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PLoS One. 2016 Jun 22;11(6):e0157700. doi: 10.1371/journal.pone.0157700. eCollection 2016.

Kavain, the Major Constituent of the Anxiolytic Kava Extract, Potentiates GABAA Receptors: Functional Characteristics and Molecular Mechanism.

Author information

1
Faculty of Pharmacy, The University of Sydney, Sydney, New South Wales, Australia.
2
Department of Drug Design and Pharmacology, Faculty of Health and Medical Sciences, University of Copenhagen, Copenhagen, Denmark.

Abstract

Extracts of the pepper plant kava (Piper methysticum) are effective in alleviating anxiety in clinical trials. Despite the long-standing therapeutic interest in kava, the molecular target(s) of the pharmacologically active constituents, kavalactones have not been established. γ-Aminobutyric acid type A receptors (GABAARs) are assumed to be the in vivo molecular target of kavalactones based on data from binding assays, but evidence in support of a direct interaction between kavalactones and GABAARs is scarce and equivocal. In this study, we characterised the functional properties of the major anxiolytic kavalactone, kavain at human recombinant α1β2, β2γ2L, αxβ2γ2L (x = 1, 2, 3 and 5), α1βxγ2L (x = 1, 2 and 3) and α4β2δ GABAARs expressed in Xenopus oocytes using the two-electrode voltage clamp technique. We found that kavain positively modulated all receptors regardless of the subunit composition, but the degree of enhancement was greater at α4β2δ than at α1β2γ2L GABAARs. The modulatory effect of kavain was unaffected by flumazenil, indicating that kavain did not enhance GABAARs via the classical benzodiazepine binding site. The β3N265M point mutation which has been previously shown to profoundly decrease anaesthetic sensitivity, also diminished kavain-mediated potentiation. To our knowledge, this study is the first report of the functional characteristics of a single kavalactone at distinct GABAAR subtypes, and presents the first experimental evidence in support of a direct interaction between a kavalactone and GABAARs.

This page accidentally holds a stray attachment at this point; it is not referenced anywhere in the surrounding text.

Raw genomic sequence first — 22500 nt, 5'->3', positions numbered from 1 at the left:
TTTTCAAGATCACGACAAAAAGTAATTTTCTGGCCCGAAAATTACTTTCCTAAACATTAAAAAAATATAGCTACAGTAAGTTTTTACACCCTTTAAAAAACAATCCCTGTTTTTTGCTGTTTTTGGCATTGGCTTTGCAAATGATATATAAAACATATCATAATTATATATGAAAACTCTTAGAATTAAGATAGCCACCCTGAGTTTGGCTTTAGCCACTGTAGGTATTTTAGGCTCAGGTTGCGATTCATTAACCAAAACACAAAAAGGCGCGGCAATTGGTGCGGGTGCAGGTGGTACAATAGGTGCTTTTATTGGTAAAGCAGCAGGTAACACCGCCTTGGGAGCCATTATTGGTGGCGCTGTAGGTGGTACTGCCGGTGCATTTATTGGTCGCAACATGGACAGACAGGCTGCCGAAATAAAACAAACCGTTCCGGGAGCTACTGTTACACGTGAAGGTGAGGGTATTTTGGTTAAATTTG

PMID:
27332705
PMCID:
PMC4917254
DOI:
10.1371/journal.pone.0157700
[Indexed for MEDLINE]
Free PMC Article

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